Specifically, Chris will soon be a teacher's aid for the Outside In program. The program is a college class offered to students from The College of Wooster and juveniles serving time in Indian Rivers inside the facilities.
While the programs inside the facility help, Tammy said she believes the off grounds programs were essential for readying Chris for life after detention.
Off ground activities are not uncommon in youth detention facilities.
According to Eileen Corson, public information officer for the Ohio Department of Youth Services, students can go off ground for "community service activities, educational/career field trips or programs, employment, visits to terminally ill family members, funerals, placement interviews, to obtain state ID prior to release, field trips (movie, restaurant, sporting event, etc.), and field day events at another facility."
Taking online college classes through Stark State College, Chris made the Dean's List last quarter.
But to continue his online studies next quarter, he needs to take a placement test on campus. However, until just this week, Williams had been refusing to sign off on the college visit, said Tammy Sturm.
"I can kind of understand in a way," she said. "If the judge puts his signature on a paper saying he can leave the facility and something happens, it looks bad on him. At the same time, they need to look at the kid's behavior."
Until August, that is exactly what the Department of Youth Services did, said DYS public information officer Kim Parsell.
"There are a whole variety of factors that go into that process," said Parsell.
Those factors include the person's crime and his behavior in the facility. Requiring a judge's signature has long been a part of the process, but was not made consistent until August. It is rare, if not unheard of, for DYS to override a judge's decision in the matter of going off ground, she added.
Williams declined to comment for this story. However, this week he signed a release for the testing, said Tammy Sturm.
For Tammy, it is one hurdle crossed, with what she says are a million more to go. Now that Chris is nearing his release date, Tammy Sturm said she worries that all the red tape is going to be detrimental to acclimating Chris to society.
It has also been a battle for Chris to see friends and relatives, she said.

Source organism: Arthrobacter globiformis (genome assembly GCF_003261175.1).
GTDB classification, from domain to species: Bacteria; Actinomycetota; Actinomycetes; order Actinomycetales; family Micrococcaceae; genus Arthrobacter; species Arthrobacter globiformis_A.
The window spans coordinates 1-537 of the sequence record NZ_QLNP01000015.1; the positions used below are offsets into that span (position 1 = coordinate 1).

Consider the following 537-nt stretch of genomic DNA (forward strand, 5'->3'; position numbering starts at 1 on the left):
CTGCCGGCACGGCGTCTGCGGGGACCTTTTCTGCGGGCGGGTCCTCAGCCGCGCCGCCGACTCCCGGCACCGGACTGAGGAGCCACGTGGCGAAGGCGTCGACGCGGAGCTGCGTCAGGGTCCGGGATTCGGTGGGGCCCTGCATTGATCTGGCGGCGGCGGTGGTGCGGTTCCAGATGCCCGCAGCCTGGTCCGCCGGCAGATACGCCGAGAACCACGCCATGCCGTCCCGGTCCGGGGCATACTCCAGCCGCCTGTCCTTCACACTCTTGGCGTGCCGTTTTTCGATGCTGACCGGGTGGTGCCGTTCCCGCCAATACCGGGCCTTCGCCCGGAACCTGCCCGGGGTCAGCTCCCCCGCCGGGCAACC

"I've been talking to his counselor about how to get him help to move into life after release, and one of the things was to kind of try to get the know the people that he has not been able to see," said Sturm.
Immediate family members are allowed to visit Chris. However, now that Tammy is trying to set up visits with the nieces and nephews Chris has never met, she is hitting more road blocks.
"It is frustrating. It seems like I get one thing fixed and something else goes downhill," she said.
Though not nervous about the possibility of release, Chris admits that he will be entering an unknown world.
His mother said she worries that feeling the harsh judgments of the outside world will have an effect on Chris.
"People can be pretty cruel. So far he has not had to face it from the outside. But his brothers and sisters really had a tough time of it. So did I," said Tammy of the community backlash following Chris' conviction.
"I don't really worry about public opinion because my actions will speak for myself," added Chris.
Washington County Sheriff Larry Minks said his department takes it very seriously when a convicted criminal is released back into the public.
"Our department is very concerned about anyone who has committed a murder being back on the streets. We want to take whatever precautions are necessary to make sure the community is safe," he said.
For now, Chris' plan does not include moving back to the area that remembers him as an infamous 12-year-old. He has already set the ball in motion to enroll at Malone College in Canton to study zoology.
As to what he most looks forward to after his release, it's "just spending time with my family. Just being there for them," said Chris.
In addition, Chris and his family will continue the appeals process even after his release from DYS, they said. Currently an appeal is pending in federal court that would allow the Sturms a re-trial.
"I am going to keep fighting until I can clear my name," said Chris.